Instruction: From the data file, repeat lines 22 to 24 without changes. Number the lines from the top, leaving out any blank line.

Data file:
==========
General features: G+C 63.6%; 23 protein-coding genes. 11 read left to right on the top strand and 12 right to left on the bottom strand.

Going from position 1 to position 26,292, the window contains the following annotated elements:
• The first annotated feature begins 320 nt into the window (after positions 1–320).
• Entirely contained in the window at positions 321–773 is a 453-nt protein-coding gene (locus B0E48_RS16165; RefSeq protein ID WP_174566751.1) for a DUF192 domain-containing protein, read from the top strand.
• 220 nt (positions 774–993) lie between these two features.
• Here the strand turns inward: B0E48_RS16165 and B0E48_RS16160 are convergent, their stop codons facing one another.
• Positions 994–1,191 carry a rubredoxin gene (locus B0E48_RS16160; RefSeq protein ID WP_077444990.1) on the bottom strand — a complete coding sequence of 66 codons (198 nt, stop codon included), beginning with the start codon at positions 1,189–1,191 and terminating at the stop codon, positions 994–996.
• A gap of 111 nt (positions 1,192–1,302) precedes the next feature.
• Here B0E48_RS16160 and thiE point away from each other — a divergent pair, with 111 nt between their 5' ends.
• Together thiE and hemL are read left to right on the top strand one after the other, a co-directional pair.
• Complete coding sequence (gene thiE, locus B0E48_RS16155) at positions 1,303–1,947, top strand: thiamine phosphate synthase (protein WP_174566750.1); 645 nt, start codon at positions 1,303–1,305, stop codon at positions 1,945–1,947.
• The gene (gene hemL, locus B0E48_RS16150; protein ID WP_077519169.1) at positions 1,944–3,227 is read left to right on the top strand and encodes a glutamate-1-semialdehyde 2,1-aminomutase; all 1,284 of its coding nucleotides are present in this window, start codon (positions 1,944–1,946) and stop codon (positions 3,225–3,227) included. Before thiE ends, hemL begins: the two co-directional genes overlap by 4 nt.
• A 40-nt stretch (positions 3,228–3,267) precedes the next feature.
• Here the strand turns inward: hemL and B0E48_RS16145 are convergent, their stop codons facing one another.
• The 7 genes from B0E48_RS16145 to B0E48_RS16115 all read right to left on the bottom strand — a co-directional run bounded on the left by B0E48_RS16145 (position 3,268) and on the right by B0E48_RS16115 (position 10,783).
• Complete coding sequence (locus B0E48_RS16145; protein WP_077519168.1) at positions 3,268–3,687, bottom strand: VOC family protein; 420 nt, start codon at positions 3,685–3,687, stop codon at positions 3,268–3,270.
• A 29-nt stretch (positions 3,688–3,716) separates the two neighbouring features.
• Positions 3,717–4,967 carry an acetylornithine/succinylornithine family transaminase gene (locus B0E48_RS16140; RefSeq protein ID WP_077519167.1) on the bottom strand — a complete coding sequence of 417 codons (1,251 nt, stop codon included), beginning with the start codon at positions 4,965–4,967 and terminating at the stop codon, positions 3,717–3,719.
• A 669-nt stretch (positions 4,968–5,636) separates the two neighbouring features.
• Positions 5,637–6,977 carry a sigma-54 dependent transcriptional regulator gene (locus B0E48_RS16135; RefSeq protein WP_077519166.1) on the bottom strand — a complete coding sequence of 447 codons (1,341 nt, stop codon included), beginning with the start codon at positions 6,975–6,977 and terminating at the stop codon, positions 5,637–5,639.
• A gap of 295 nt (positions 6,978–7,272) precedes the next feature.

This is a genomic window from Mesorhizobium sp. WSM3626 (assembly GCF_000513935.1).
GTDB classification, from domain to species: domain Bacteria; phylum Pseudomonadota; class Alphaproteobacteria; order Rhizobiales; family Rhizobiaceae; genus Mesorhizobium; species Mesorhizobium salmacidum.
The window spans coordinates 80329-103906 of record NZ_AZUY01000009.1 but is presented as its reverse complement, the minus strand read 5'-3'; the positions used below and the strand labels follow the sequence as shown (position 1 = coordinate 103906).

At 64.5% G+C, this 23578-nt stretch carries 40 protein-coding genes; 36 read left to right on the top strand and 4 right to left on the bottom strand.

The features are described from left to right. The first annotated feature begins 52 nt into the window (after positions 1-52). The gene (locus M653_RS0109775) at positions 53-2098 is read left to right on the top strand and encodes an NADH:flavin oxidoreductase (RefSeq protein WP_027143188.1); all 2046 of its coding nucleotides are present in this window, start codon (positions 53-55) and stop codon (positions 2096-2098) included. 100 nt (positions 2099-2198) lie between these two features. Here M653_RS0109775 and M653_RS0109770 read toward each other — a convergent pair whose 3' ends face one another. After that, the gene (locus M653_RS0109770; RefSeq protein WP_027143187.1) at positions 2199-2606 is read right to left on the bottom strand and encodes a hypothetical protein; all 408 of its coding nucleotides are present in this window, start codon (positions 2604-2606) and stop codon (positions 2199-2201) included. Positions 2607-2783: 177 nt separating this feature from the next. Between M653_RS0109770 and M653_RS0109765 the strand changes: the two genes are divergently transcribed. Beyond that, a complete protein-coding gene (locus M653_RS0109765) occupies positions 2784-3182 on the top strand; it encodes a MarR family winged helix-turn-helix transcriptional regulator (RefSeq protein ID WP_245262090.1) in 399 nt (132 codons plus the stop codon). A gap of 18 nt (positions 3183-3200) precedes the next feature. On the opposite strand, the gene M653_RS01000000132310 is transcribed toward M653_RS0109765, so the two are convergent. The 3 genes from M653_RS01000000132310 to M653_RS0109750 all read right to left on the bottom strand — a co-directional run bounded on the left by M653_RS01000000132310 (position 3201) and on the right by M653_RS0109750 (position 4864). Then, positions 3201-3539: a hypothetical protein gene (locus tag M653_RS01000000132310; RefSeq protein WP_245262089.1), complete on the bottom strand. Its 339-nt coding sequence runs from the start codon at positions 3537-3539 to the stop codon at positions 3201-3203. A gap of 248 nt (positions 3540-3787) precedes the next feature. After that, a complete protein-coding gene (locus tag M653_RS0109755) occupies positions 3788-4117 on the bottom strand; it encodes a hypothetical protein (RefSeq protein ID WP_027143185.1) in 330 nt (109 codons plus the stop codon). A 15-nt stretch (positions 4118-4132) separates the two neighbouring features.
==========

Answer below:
This is a genomic window from Mesorhizobium sp. WSM3626 (assembly GCF_000513935.1).
GTDB classification, from domain to species: domain Bacteria; phylum Pseudomonadota; class Alphaproteobacteria; order Rhizobiales; family Rhizobiaceae; genus Mesorhizobium; species Mesorhizobium salmacidum.
The window spans coordinates 80329-103906 of record NZ_AZUY01000009.1 but is presented as its reverse complement, the minus strand read 5'-3'; the positions used below and the strand labels follow the sequence as shown (position 1 = coordinate 103906).